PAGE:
On Wednesday September 5, at 17.00 oclock, the sound sculpture Tvisongur will be opened for the public on a mountainside above the town of Seydisfjordur, East Iceland. The sculpture is the work of the German artist Lukas Kühne.
Tvisongur is built of concrete and consists of five interconnected domes of different sizes. The heights of the domes are between 2 and 4 meters and they cover an area of about 30 square meters. Each dome has its own resonance that corresponds to a tone in the Icelandic musical tradition of five-tone harmony, and works as a natural amplifier to that tone.
The sculpture can be seen as a visualization of the five-tone harmony tradition. The round form is chosen for its acoustic properties as well as its visual function in the landscape. It results in a unique combination affecting visual and auditory senses. The Icelandic Tvisongur becomes a sculpture of singing concrete.
Tvisongur is is open to everyone. It is embedded in the mountainside above the town, in a quiet area with a breathtaking view of the fjord. It offers an acoustic sensation that can be explored and experimented with by the visitor. The sites solitude and tranquillity offers a perfect setting for singing or music playing, alone, in harmony, for ones own pleasure or for an audience.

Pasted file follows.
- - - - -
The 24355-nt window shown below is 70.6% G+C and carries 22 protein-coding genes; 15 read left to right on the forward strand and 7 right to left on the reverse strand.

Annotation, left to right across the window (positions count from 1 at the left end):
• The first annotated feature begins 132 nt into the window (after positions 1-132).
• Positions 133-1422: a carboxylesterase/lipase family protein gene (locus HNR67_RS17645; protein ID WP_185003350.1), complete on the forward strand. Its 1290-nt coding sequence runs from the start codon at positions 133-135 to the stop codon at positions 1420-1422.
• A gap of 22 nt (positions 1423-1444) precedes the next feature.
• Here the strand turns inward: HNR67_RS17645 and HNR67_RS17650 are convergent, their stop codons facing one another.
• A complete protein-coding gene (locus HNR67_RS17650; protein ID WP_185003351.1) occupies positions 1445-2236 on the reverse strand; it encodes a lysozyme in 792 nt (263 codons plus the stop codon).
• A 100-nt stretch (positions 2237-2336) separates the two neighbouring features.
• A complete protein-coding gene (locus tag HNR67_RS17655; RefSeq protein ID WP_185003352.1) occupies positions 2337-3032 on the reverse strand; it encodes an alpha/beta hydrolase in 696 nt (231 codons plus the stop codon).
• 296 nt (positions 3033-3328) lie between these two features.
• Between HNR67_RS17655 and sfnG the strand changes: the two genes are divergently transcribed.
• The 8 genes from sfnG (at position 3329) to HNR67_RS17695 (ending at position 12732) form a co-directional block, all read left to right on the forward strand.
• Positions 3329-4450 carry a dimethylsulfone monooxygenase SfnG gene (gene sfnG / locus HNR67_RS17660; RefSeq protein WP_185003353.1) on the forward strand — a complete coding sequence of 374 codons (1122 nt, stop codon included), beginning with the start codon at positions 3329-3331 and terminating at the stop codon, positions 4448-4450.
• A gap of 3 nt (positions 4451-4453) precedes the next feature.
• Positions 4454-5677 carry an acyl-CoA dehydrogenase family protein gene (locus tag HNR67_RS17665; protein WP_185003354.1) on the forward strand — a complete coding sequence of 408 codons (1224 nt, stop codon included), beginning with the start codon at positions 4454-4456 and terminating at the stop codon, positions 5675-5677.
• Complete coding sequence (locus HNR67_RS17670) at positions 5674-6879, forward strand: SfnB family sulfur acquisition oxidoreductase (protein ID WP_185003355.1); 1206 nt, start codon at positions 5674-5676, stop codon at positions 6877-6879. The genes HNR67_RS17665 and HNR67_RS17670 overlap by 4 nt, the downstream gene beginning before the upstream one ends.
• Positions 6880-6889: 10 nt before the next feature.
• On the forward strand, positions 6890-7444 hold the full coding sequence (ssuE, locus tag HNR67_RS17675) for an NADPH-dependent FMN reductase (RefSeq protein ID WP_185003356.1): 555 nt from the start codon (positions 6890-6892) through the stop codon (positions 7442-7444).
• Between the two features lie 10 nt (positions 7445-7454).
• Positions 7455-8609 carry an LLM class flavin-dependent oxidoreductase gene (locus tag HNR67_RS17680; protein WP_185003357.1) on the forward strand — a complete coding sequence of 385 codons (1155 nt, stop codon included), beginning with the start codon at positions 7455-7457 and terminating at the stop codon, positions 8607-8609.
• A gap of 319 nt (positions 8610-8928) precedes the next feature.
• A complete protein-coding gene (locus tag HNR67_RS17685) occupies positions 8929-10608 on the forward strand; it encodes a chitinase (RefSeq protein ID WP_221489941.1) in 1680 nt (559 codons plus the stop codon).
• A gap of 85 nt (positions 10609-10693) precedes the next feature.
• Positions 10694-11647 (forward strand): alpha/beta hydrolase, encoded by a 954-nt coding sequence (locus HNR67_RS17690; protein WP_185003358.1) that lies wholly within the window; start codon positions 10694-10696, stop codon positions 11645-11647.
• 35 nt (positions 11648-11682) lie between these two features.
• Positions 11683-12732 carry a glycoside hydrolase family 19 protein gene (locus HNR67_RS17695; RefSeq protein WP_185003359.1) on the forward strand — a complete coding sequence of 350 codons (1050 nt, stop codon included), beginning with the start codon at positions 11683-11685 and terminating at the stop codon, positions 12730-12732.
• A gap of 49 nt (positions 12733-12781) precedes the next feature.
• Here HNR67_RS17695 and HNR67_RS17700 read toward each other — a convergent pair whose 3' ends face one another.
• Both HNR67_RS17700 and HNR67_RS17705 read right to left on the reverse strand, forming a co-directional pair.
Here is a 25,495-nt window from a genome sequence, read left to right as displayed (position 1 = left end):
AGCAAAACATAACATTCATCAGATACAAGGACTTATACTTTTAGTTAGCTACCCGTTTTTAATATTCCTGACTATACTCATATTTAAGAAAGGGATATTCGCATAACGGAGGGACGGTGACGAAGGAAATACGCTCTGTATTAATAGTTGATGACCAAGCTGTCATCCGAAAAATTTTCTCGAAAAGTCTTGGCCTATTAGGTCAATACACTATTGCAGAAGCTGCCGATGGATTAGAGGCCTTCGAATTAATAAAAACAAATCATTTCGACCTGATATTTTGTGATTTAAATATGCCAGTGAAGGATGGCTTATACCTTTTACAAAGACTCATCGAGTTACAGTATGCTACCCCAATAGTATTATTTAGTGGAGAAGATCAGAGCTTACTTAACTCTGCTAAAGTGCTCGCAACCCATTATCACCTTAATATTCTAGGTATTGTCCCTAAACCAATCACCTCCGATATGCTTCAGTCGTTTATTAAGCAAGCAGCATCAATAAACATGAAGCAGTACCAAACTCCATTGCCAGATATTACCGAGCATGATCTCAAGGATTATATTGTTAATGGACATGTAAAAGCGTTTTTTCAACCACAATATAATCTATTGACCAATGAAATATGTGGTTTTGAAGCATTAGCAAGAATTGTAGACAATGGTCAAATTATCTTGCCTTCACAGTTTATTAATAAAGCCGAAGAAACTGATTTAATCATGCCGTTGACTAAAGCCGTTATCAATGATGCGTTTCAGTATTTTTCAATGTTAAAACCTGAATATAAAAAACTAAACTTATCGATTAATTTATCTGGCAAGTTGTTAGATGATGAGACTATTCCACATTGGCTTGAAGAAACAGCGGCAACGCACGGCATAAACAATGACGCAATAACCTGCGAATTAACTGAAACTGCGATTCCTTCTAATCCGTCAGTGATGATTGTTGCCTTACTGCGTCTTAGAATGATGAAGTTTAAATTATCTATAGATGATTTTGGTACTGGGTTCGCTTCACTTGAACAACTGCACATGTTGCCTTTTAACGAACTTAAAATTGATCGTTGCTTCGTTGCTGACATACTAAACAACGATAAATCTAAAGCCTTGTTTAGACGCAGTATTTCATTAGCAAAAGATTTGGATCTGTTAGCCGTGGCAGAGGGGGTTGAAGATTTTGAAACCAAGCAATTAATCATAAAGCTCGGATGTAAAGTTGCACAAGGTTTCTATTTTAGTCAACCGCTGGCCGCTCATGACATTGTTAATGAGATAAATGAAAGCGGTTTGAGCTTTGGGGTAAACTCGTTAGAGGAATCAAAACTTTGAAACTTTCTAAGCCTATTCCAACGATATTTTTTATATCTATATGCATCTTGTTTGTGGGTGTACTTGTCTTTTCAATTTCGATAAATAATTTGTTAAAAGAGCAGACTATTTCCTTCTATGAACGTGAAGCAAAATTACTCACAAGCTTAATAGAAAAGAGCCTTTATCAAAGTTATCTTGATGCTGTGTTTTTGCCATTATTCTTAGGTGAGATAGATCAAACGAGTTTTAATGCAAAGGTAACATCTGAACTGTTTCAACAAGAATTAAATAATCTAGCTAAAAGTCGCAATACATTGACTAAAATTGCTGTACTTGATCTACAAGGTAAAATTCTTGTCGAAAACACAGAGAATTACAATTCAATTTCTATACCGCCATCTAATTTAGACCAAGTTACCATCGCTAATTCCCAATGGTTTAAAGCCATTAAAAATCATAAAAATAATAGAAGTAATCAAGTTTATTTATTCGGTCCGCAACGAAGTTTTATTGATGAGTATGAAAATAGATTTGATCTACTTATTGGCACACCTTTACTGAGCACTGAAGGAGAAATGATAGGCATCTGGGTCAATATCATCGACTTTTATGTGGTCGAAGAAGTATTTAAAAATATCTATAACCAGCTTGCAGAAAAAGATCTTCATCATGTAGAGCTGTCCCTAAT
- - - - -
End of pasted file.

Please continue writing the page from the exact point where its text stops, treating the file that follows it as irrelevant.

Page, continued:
At the opening in Seydisfjordur there will be performances by local musicians, both professionals and amateurs, and guests are encouraged to bring their own version of five tone singing.
Lukas Khnes artworks are dedicated to space and frequency. He lives in Berlin and Montevideo, Uruguay, where he heads the workshop Form and Sound at the Faculty of Arts of the State University. The sculpture Tvsíöngur relates to a series of works by the artist dealing with musical forms, one of which is the sculpture Cromatico built in Tallinn, Estonia in 2011.
Tvisongur is realized in cooperation with Skaftell – Center for Visual Art, East Iceland. It is supported by the Municipality of Seydisfjordur, Sdarvinnslan hf, Blue Water Shipping, Goethe Institute Denmark and Nordecon Betoon, Estonia, Rosario Nuin architect.